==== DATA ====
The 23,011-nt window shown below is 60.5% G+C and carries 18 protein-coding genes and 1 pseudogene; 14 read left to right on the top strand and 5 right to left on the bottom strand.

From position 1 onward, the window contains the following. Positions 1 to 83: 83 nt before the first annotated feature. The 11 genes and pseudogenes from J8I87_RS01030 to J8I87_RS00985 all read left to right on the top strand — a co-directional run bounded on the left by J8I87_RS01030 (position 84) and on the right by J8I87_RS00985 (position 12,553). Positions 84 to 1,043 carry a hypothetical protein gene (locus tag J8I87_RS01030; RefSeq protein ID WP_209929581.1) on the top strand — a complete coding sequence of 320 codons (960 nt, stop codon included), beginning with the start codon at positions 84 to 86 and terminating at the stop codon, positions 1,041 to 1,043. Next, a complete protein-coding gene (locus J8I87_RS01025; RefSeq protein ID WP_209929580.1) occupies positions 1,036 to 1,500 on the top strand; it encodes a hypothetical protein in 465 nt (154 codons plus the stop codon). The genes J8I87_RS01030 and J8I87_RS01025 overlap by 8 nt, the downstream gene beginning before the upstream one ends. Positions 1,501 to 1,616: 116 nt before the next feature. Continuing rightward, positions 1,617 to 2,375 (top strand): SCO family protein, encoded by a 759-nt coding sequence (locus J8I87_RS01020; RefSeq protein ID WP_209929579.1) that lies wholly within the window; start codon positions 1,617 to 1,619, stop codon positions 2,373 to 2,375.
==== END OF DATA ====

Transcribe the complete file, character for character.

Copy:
The 23,011-nt window shown below is 60.5% G+C and carries 18 protein-coding genes and 1 pseudogene; 14 read left to right on the top strand and 5 right to left on the bottom strand.

From position 1 onward, the window contains the following. Positions 1 to 83: 83 nt before the first annotated feature. The 11 genes and pseudogenes from J8I87_RS01030 to J8I87_RS00985 all read left to right on the top strand — a co-directional run bounded on the left by J8I87_RS01030 (position 84) and on the right by J8I87_RS00985 (position 12,553). Positions 84 to 1,043 carry a hypothetical protein gene (locus tag J8I87_RS01030; RefSeq protein ID WP_209929581.1) on the top strand — a complete coding sequence of 320 codons (960 nt, stop codon included), beginning with the start codon at positions 84 to 86 and terminating at the stop codon, positions 1,041 to 1,043. Next, a complete protein-coding gene (locus J8I87_RS01025; RefSeq protein ID WP_209929580.1) occupies positions 1,036 to 1,500 on the top strand; it encodes a hypothetical protein in 465 nt (154 codons plus the stop codon). The genes J8I87_RS01030 and J8I87_RS01025 overlap by 8 nt, the downstream gene beginning before the upstream one ends. Positions 1,501 to 1,616: 116 nt before the next feature. Continuing rightward, positions 1,617 to 2,375 (top strand): SCO family protein, encoded by a 759-nt coding sequence (locus J8I87_RS01020; RefSeq protein ID WP_209929579.1) that lies wholly within the window; start codon positions 1,617 to 1,619, stop codon positions 2,373 to 2,375.